However, Deloitte‘s research shows that while workers in the power sector see the value of using AI to increase operational efficiency and accuracy, fewer employees seem to see the value of using AI to positively enhance sustainability efforts.
In Pontoon’s view, fostering awareness and understanding of AI’s ability to enhance sustainability can unlock new opportunities for the energy and utilities industry.
The integration of AI not only offers efficiency gains but also holds immense potential to drive sustainable practices, contributing to a more resilient and environmentally conscious industry. Encouraging a broader perspective on the multifaceted benefits of AI, particularly in promoting sustainability, will be crucial for maximising its positive impact on the power sector’s future.
Moreover, to harness the full capabilities of AI, the industry must seek tech-savvy professionals capable of implementing and optimising new technologies for a changing climate. As heat and drought continue to disrupt operations, the industry will be compelled to transition towards more sustainable and water-efficient production methods. In this transformative journey, the expertise of green talent becomes indispensable, particularly in the seamless integration of solar and wind energy measures to nurture resilience and eco-friendly practices.
Embracing a workforce adept in these advancements ensures not only the adaptability of the industry but also contributes significantly to a more sustainable and environmentally conscious future.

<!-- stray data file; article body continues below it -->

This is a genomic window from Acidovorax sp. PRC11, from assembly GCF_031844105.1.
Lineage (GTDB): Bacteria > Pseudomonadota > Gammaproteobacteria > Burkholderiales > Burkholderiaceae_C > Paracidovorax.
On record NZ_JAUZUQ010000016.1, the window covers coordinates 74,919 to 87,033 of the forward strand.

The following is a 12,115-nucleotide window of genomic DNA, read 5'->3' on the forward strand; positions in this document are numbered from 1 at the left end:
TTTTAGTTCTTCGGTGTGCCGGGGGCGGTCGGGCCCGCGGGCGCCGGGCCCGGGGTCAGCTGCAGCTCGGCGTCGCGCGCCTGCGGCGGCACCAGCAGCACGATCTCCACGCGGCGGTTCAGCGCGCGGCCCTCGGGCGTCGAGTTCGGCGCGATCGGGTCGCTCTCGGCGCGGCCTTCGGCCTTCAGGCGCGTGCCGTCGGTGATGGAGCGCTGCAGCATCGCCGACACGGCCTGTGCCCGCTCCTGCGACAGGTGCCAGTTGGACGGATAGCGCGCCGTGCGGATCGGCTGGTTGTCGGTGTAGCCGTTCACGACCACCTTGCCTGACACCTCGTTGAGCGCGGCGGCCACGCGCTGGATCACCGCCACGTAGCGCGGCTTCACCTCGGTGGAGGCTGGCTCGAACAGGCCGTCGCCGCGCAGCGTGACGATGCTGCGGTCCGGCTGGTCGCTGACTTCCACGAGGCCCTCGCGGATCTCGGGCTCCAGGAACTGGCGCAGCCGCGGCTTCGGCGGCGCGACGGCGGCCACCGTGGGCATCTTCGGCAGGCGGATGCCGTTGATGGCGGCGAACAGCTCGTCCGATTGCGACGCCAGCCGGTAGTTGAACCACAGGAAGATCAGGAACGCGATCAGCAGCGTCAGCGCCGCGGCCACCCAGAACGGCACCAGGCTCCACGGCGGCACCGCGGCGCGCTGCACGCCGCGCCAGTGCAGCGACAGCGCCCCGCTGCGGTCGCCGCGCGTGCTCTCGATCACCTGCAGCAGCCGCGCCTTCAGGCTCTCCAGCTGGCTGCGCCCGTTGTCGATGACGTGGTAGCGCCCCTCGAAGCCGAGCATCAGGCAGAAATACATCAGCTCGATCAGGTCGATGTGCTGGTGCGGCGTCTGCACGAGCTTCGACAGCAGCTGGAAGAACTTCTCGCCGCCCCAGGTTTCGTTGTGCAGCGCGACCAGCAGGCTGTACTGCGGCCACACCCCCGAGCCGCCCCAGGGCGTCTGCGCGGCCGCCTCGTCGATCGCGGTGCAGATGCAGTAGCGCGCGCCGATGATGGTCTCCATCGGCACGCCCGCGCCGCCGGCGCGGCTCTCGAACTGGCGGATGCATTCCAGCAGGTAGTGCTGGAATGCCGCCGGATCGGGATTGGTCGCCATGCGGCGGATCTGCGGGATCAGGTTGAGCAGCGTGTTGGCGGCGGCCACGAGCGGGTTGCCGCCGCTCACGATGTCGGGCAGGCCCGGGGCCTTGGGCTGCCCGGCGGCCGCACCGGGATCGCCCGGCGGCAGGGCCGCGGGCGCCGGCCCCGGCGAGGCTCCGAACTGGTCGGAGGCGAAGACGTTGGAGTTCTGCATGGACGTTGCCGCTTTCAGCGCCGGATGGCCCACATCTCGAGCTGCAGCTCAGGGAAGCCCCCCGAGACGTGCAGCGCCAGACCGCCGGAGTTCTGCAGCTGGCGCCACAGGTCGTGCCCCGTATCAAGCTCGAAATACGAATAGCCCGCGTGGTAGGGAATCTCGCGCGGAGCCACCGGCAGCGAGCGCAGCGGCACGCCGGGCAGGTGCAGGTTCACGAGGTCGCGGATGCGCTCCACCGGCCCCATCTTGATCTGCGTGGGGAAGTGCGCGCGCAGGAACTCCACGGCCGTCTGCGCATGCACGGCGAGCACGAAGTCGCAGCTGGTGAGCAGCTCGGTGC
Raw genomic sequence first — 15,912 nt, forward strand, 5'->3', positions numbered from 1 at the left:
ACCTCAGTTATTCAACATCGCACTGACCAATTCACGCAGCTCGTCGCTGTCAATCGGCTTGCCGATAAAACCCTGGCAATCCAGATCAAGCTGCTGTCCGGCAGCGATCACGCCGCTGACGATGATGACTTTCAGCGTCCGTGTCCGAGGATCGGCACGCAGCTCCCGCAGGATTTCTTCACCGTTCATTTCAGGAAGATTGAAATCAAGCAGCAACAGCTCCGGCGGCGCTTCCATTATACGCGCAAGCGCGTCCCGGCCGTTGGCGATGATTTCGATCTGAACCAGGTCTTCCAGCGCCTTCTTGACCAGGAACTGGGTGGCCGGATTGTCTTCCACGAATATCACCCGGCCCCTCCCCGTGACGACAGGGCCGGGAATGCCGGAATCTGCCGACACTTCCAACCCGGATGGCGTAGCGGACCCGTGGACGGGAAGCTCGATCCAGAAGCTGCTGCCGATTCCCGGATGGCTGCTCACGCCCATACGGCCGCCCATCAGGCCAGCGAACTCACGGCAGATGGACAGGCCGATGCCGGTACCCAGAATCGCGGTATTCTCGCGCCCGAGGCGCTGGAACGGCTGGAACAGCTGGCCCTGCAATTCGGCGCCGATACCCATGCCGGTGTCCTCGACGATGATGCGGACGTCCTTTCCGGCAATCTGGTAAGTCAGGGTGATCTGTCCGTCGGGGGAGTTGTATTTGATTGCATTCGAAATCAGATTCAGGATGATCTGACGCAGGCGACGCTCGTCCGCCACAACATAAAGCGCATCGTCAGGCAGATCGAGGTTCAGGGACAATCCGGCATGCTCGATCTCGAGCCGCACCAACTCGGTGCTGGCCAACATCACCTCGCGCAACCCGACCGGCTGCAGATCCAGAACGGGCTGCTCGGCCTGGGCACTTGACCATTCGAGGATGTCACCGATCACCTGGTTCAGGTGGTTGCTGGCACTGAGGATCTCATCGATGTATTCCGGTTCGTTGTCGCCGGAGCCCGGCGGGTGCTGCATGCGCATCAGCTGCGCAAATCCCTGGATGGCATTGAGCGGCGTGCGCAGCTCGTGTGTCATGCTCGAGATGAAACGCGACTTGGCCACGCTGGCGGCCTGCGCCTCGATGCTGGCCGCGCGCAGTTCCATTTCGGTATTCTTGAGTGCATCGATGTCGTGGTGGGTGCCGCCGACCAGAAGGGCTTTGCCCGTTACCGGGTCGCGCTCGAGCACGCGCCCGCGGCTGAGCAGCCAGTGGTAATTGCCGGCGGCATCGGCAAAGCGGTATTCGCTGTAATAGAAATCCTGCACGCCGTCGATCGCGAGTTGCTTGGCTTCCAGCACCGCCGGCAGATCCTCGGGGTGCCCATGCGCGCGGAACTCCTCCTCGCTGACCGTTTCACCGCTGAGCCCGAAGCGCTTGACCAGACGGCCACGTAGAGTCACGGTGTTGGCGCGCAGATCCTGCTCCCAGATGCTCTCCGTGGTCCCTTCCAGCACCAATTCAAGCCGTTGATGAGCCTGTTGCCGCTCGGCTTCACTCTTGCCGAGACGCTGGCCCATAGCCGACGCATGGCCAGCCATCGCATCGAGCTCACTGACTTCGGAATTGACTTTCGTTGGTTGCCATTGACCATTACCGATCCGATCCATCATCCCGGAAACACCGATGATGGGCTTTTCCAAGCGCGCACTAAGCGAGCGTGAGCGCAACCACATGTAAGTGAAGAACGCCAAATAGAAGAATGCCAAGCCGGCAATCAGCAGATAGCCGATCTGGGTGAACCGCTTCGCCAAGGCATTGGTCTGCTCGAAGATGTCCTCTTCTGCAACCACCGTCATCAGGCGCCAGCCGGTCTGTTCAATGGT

According to our latest research – conducted as part of the Global Workforce of the Future report – 20% of automotive professionals intend to resign from their current roles within the next 12 months. Reasons include dissatisfaction with working conditions, a perceived lack of career progression, and a scarcity of upskilling opportunities as their primary motivations.
The Global Workforce of the Future survey of over 1,000 automotive workers revealed that while 72% of employees express a commitment to remain with their current employers, their intention is conditional. For 36% of these professionals, their loyalty is contingent upon the availability of career development and progression avenues.
As such, it becomes evident that leaders in the automotive sector must prioritise and implement comprehensive career development programmes, ensuring equitable access to growth opportunities for all employees. Neglecting this imperative could not only result in the loss of valuable workers to competitors but also lead to an exodus of skilled professionals from the industry.
In sum, the automotive sector finds itself at a pivotal juncture where talent retention poses an escalating challenge. Addressing the concerns voiced by automotive professionals is instrumental in retaining top-tier talent. Leaders who embrace this transformative approach will not only secure their workforce but also propel the automotive sector into a future of innovation and sustainable growth.